November 07, 2017
So You've Caught a Cold. Now What?
As temperatures dip and we spend more time indoors with other people, we're more likely to catch something from them.
Colds spread from person to person through a cough or sneeze, or when you touch a surface with a cold virus on it and then put your hands near your eyes, nose or mouth.
The best weapon against a cold is not getting one in the first place. Good nutrition, sleep, washing your hands and cleaning surfaces you touch, like phones and keyboards, are all good prevention habits.
But if you do get sick – and you're dealing with a cough, stuffy nose, sore throat, headache or a host of other symptoms – some good strategies can help get you through it.
Leigh Wagner, PhD, formerly of the integrative medicine team at The University of Kansas Health System, said being sick isn't a time to skimp on sleep. Sleep is essential for your immune system to work properly and help you recover.
Your body also needs to be hydrated. Wagner recommends water or tea. Warm tea can soothe a sore throat and help break up some congestion. Broths and soups are also good bets, especially if you can add some vegetables to them.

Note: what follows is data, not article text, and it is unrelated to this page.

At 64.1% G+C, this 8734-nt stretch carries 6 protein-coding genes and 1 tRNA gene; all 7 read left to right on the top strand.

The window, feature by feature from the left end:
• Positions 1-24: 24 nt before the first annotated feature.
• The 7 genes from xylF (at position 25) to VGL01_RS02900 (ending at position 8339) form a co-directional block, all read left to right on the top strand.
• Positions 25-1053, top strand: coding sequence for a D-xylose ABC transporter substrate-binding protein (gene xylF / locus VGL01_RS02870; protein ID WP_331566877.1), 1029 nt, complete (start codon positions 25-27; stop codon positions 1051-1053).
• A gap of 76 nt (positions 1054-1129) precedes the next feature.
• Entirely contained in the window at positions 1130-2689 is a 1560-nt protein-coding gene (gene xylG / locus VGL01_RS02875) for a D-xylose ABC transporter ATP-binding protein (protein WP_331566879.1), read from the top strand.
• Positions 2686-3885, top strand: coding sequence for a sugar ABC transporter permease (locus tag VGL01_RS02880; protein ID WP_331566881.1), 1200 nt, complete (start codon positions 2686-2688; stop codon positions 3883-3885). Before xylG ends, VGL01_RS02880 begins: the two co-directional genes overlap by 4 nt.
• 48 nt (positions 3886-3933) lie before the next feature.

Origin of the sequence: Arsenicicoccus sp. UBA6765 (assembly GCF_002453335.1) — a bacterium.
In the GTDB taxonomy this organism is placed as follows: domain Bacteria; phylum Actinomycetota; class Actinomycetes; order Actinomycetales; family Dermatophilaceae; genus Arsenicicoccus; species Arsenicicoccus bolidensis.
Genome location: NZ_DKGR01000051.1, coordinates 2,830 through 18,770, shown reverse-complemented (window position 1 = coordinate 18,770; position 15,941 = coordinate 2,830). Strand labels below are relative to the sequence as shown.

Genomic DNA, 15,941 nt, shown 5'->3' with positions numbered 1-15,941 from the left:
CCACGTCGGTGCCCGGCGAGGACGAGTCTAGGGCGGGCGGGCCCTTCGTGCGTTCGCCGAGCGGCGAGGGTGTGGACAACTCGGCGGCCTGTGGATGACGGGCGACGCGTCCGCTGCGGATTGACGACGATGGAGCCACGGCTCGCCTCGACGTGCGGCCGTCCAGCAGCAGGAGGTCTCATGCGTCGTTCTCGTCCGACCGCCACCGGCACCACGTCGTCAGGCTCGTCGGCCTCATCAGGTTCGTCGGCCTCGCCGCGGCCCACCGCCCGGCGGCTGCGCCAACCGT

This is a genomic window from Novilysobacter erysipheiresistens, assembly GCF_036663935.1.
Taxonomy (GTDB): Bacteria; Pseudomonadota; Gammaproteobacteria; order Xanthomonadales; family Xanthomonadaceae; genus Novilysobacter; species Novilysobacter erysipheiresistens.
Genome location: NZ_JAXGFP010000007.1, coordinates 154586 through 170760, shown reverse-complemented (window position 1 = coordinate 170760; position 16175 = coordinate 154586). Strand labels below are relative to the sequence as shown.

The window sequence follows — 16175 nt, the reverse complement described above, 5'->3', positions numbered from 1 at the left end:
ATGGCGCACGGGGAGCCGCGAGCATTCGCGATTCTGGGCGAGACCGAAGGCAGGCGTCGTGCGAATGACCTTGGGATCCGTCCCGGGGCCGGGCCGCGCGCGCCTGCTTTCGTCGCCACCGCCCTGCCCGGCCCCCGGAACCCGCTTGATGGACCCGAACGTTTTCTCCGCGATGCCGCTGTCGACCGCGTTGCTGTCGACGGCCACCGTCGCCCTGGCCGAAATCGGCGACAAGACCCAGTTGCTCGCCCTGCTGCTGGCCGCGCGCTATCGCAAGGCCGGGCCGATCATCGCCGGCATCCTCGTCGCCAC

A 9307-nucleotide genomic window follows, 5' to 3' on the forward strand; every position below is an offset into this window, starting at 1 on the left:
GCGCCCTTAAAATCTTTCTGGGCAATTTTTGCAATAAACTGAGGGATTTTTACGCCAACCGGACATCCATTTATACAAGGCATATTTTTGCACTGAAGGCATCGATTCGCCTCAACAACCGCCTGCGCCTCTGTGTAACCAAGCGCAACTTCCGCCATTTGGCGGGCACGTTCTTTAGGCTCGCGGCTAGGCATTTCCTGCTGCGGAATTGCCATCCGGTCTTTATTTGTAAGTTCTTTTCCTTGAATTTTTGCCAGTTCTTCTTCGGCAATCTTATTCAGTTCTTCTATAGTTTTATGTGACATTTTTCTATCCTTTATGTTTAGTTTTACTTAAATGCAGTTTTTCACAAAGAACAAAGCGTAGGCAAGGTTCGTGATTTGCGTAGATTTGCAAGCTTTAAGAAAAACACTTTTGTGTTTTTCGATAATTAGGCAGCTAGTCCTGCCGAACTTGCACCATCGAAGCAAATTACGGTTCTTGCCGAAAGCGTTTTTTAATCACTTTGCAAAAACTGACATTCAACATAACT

You may not feel hungry, especially if your throat is sore, but your body needs energy to fight the cold. Wagner recommends eating plant-based foods that are rich in nutrients.
"You're probably not going to be in the mood for a salad, so consider something cooked," she said.
Wagner said your body will need plenty of protein, which helps strengthen your immune system and is available in a lot of foods, including lean chicken, turkey, eggs, beans, nuts and seeds. There's also plenty of it in bone broths.
"Make sure you're getting enough vitamin D, zinc, vitamin A and vitamin C," Wagner said.
Vitamin C is known for properties that help the immune system and has been shown to shorten the duration of colds. Wagner said people often remember to get more vitamin C when they're sick, but they don't get the right amounts of zinc and the other vitamins. Beef, chicken, pork, shellfish, spinach, pumpkin seeds, nuts and beans are all good sources of zinc.
The University of Kansas Health System integrative medicine team can help guide you toward a healthy lifestyle. Call 913-588-6208 to make an appointment.